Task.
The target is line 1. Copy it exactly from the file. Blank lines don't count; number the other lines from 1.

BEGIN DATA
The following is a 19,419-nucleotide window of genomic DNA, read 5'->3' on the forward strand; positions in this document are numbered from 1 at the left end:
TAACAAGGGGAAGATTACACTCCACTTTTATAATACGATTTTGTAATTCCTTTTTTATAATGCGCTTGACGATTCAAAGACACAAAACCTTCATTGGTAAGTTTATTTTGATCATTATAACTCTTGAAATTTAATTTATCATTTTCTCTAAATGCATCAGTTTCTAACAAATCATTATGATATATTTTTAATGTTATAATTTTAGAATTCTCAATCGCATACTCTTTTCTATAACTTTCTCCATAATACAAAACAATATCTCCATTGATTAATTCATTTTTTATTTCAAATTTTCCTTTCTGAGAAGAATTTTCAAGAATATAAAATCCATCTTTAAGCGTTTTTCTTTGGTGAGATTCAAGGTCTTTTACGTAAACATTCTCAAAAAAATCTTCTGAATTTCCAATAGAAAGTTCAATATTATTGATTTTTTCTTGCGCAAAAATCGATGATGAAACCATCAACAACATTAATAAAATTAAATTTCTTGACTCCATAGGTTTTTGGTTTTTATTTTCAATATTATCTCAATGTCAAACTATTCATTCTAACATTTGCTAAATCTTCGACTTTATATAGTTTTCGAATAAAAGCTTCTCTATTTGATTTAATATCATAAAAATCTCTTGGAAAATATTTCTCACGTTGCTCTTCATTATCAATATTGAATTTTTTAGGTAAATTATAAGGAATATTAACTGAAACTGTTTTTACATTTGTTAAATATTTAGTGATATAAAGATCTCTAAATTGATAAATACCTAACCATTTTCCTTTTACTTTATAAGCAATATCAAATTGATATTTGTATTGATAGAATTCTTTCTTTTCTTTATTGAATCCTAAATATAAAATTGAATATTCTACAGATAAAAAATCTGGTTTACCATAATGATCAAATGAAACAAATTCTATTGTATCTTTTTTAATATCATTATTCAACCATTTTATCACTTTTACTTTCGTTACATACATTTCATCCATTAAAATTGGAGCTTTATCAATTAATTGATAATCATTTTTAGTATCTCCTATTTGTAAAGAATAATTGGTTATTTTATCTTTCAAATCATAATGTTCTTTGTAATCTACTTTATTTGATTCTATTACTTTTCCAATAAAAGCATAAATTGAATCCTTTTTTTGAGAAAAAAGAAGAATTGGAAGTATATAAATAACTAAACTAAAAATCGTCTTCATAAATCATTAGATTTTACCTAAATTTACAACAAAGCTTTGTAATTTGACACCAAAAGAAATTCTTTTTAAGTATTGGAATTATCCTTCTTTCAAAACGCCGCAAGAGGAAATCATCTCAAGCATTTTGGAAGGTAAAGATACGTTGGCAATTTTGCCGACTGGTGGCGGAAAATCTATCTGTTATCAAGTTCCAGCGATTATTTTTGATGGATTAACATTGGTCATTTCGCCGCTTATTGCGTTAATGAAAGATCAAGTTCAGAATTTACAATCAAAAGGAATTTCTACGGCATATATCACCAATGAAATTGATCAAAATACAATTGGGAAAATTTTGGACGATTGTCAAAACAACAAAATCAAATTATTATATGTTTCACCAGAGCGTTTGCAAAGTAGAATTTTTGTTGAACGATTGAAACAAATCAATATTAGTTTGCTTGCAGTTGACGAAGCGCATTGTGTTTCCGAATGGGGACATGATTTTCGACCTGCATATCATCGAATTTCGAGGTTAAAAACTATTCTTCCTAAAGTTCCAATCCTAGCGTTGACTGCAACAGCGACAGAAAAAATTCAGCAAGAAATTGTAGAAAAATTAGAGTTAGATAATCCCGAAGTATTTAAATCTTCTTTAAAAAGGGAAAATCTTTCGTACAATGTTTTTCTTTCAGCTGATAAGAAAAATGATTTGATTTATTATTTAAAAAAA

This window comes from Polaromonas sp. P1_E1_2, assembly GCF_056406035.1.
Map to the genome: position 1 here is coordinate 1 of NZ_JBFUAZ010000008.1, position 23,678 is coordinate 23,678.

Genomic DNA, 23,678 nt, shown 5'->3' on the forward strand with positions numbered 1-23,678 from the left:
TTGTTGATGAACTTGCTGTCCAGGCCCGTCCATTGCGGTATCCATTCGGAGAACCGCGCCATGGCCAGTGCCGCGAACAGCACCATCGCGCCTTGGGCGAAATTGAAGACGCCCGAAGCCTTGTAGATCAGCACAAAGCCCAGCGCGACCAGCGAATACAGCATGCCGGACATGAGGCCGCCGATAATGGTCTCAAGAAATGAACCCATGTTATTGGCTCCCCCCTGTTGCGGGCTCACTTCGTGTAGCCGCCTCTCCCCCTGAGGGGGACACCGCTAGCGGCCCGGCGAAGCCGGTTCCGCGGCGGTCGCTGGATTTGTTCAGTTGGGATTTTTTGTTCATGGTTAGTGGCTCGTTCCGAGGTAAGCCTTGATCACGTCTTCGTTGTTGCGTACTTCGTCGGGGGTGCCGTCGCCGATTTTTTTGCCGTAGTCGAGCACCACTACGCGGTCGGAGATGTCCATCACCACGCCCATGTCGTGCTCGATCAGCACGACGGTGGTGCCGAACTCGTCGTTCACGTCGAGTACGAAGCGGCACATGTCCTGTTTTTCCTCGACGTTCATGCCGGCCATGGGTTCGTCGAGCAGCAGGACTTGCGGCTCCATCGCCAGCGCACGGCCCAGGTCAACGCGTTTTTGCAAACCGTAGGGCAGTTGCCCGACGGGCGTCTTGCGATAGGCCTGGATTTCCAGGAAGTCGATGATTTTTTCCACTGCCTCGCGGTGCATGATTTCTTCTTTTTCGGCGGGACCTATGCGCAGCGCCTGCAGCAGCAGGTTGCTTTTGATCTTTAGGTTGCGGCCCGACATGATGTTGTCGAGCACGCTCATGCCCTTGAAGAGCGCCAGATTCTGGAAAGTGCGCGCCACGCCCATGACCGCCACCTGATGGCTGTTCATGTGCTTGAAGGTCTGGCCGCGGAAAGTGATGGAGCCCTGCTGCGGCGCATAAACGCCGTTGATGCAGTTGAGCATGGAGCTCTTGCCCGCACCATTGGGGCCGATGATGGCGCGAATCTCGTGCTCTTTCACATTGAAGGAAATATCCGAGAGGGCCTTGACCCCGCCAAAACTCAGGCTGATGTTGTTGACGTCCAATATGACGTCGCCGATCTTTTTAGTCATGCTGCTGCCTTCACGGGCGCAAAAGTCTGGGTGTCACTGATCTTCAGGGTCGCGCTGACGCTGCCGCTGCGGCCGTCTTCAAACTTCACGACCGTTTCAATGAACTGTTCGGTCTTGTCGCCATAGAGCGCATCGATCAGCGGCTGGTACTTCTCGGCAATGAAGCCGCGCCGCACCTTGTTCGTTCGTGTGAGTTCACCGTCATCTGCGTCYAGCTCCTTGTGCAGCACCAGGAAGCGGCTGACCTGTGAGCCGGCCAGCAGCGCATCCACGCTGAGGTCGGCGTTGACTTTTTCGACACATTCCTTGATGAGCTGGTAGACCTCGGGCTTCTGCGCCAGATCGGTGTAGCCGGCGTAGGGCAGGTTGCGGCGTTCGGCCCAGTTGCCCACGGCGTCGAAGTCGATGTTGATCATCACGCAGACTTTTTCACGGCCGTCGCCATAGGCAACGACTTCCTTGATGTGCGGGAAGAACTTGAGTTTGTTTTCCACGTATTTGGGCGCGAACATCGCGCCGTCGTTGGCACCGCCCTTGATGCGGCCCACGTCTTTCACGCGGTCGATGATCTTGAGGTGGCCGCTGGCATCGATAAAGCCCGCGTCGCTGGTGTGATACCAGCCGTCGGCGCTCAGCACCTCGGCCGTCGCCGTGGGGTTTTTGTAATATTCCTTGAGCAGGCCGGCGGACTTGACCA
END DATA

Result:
The following is a 19,419-nucleotide window of genomic DNA, read 5'->3' on the forward strand; positions in this document are numbered from 1 at the left end: